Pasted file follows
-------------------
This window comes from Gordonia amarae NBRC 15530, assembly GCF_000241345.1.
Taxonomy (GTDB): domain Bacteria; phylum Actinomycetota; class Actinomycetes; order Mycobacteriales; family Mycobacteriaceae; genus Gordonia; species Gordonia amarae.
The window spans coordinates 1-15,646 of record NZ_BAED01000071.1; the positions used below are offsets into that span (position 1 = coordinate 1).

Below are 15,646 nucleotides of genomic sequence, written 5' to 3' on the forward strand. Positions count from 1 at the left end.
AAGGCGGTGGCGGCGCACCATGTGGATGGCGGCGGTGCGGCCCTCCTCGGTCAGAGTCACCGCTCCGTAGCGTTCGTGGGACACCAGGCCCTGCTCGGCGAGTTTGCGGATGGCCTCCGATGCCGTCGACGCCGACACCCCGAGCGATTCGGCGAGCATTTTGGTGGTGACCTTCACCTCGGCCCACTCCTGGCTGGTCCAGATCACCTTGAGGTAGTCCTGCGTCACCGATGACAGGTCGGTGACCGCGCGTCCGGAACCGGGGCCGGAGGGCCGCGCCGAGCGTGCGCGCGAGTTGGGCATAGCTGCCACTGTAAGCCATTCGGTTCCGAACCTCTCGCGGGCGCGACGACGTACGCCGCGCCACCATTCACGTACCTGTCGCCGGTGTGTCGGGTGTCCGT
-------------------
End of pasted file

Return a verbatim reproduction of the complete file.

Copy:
This window comes from Gordonia amarae NBRC 15530, assembly GCF_000241345.1.
Taxonomy (GTDB): domain Bacteria; phylum Actinomycetota; class Actinomycetes; order Mycobacteriales; family Mycobacteriaceae; genus Gordonia; species Gordonia amarae.
The window spans coordinates 1-15,646 of record NZ_BAED01000071.1; the positions used below are offsets into that span (position 1 = coordinate 1).

Below are 15,646 nucleotides of genomic sequence, written 5' to 3' on the forward strand. Positions count from 1 at the left end.
AAGGCGGTGGCGGCGCACCATGTGGATGGCGGCGGTGCGGCCCTCCTCGGTCAGAGTCACCGCTCCGTAGCGTTCGTGGGACACCAGGCCCTGCTCGGCGAGTTTGCGGATGGCCTCCGATGCCGTCGACGCCGACACCCCGAGCGATTCGGCGAGCATTTTGGTGGTGACCTTCACCTCGGCCCACTCCTGGCTGGTCCAGATCACCTTGAGGTAGTCCTGCGTCACCGATGACAGGTCGGTGACCGCGCGTCCGGAACCGGGGCCGGAGGGCCGCGCCGAGCGTGCGCGCGAGTTGGGCATAGCTGCCACTGTAAGCCATTCGGTTCCGAACCTCTCGCGGGCGCGACGACGTACGCCGCGCCACCATTCACGTACCTGTCGCCGGTGTGTCGGGTGTCCGT